The second package was from Amazon, and in a smaller carboard enclosure, and thus, more tightly packed than the Columbia debacle. Rik, because he always has something on order from Amazon, whether movies, music or books, had no idea what could be inside the container, but the second he uncovered even the first letter on its side, he was pleased with the sight of Robert Altman's highly underrated musical version of Popeye, a film which Rik would defend to the ends of the earth. Perfectly cast, with a weirdly sublime mumbled-sung score by the late, great Harry Nilsson, the film (and set design) veer blazingly close to the spirit of E.C. Segar's Thimble Theatre, the comic strip from which Popeye was sprung as a character. Altman's style is well-suited to the characters, with all of them talking over each other, and hardly any of them hearing a word the other characters have to say, and when they do, the words get twisted from mouth to mouth. Sweet Sweethaven, how Rik loves it...

The final box proved, like the initial box, to be from Columbia House, though this time it was clearly
a single disc packed in a tight container much like the Amazon one. Its opening revealed a disc that brought memories back to Rik's mind of the days when he would pack his tiny Alaskan apartment with anywhere from eight to twenty theatre friends and watch repeatedly the latest episode of South Park, then fresh, new and sparkingly savage. As a result, anything produced by the Trey Parker and Matt Stone team at that time was ripe for review, so when Orgazmo hit the cinemas at the old University Center, some of Rik's South Park entourage made the requisite trip to the theatre and lost their collective minds to Parker's wacky, sick but strangely moralistic (or not so strangely, given Parker's penchant for such things) tale of a Mormon missionary who becomes a porn star/superhero. Rik had seen the film a handful of times since, but had never taken the opportunity to add the film to his Parker/Stone shelf, so he leapt on it at last.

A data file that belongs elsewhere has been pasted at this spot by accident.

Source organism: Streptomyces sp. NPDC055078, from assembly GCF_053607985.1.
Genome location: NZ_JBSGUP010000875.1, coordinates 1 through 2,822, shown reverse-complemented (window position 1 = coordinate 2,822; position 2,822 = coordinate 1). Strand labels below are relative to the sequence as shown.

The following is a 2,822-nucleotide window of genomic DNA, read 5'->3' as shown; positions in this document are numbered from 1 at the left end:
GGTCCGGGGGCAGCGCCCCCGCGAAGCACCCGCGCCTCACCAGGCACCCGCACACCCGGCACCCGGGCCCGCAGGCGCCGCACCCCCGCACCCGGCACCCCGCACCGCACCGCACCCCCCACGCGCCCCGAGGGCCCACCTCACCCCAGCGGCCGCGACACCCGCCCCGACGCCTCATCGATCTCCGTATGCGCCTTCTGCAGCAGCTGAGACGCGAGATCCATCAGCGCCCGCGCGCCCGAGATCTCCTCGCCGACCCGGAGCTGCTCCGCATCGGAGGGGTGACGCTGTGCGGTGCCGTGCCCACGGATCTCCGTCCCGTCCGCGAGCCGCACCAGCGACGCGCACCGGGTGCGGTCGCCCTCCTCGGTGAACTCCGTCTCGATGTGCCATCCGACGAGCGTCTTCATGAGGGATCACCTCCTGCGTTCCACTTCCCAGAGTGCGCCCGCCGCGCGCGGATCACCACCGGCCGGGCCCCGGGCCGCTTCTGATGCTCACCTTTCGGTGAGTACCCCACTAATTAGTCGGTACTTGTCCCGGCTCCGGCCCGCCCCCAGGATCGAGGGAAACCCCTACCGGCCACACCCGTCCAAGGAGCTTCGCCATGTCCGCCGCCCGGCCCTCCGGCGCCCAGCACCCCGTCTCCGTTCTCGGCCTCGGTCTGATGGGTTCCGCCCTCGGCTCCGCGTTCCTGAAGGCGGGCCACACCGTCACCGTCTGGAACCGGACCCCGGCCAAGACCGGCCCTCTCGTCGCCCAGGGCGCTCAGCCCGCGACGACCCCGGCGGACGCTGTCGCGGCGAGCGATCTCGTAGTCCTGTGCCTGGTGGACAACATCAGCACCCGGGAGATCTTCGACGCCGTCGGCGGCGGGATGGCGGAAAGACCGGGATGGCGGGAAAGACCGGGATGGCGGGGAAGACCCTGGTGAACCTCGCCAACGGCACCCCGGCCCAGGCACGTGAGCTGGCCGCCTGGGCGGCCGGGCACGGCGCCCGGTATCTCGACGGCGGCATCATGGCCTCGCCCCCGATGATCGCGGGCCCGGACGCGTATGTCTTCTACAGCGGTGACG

However, it was a glance at the invoice that gave Rik pause. Just informed that he would still have to pay for the
Nicolas Cage movie that isn't Raising Arizona (which he owns) or Moonstruck (which he doesn't), here was another invoice saying that he had been given credit for the film's return, though he received both invoices on the same day. "I've almost had it with Columbia House, hon! They are damaging my fragile head with their bullshit!"

"Well, if you don't want to belong to it, cancel your membership," she answered, logically as ever.

"Yeah, I probably will. It's just too much crap to deal with. I'll think about it a bit." Rik stared at the invoice further for no reason whatsoever, while Jen wandered off to the kitchen to make some pasta. Rik called after her, "Oh, hon. Guess what I joined today?"

"Oh, now what?"

The Disney DVD Club..."


ak_hepcat said…
And I still enjoy introducing more folks to the pleasures that are Orgasmo.

It's too bad that people give such disapproving looks when one yells out "Cock Rocket!"
squeak said…
Those South Park friends must have been gay to hang out with you.

Oh, wait....
Rik will surely be dismayed to learn of the Peter Jackson directed King Kong collector's set coming out at a later date, featuring commentary.

Aaron was surely dissappointed that the extras on the 2-disc edition were primarily made up of the webcasts he had already shelled out good money for.